Callum McLaughlin's Reviews > The Diving Pool

The Diving Pool by Yōko Ogawa
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really liked it
bookshelves: translated, gothic-and-horror, character-study

There's something about Ogawa's work that is so effortlessly unsettling. It's like wandering around a seemingly pristine room, feeling that something just isn't quite right about it, before spotting a patch of mould festering in the corner. We'd rather ignore its ugliness, lest it spoil the beauty, but Ogawa takes us by the hand and makes us stare right at it.

The three novellas that comprise this book all explore suppressed emotion, with her heroines' slightly off kilter view of the world and inner frustrations manifesting in a sense of detachment, and casual everyday cruelty. In this way, she exposes the dark side of human nature that is never far from civilised society, using elegantly simple prose that is punctuated by imagery that tips the balance between beauty and revulsion.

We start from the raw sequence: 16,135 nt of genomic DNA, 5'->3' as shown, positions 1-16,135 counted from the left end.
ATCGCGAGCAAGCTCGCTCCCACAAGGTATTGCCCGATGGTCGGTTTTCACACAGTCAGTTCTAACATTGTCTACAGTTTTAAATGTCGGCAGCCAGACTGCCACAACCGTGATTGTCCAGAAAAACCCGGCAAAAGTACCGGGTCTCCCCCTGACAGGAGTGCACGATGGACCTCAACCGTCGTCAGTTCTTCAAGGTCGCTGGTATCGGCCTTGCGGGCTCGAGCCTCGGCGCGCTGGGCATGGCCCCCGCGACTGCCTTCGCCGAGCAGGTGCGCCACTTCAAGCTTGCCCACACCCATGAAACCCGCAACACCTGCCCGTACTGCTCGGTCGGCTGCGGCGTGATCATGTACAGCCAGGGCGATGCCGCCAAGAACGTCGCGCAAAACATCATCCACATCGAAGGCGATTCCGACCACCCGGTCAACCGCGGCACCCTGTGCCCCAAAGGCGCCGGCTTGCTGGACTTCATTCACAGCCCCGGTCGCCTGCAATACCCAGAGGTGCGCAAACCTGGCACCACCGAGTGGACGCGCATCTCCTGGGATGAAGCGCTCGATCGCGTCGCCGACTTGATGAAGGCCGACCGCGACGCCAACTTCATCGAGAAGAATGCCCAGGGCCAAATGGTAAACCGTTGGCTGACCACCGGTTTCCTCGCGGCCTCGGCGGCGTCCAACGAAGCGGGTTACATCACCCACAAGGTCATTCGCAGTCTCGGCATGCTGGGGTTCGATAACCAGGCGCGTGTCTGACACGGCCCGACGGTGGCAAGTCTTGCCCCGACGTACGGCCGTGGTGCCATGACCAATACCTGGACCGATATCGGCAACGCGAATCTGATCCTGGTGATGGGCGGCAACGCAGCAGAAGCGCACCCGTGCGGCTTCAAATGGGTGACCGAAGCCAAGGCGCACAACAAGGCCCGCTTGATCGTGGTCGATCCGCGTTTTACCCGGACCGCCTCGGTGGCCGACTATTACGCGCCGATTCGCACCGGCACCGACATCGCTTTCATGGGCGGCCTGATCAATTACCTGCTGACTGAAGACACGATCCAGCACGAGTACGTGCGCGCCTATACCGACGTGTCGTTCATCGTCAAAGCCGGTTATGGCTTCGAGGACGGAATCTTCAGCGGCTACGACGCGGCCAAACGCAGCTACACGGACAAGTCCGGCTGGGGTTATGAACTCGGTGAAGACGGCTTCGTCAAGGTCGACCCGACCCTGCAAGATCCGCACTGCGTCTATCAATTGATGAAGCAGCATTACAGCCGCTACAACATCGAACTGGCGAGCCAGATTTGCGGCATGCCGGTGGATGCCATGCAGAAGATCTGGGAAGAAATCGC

The third story in particular challenges convention, plays with tropes of the gothic genre to toy with reader expectations, and presents us with a startling final tableau. She doesn't hand us all the answers, nor does she want us to feel entirely comfortable, and yet somehow, she hooks us in for the ride, and leaves us feeling bewildered in the very best way.
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Reading Progress

January 14, 2018 – Shelved
January 14, 2018 – Shelved as: to-read
August 14, 2018 – Started Reading
August 15, 2018 – Shelved as: translated
August 16, 2018 – Shelved as: gothic-and-horror
August 16, 2018 – Shelved as: character-study
August 16, 2018 – Finished Reading

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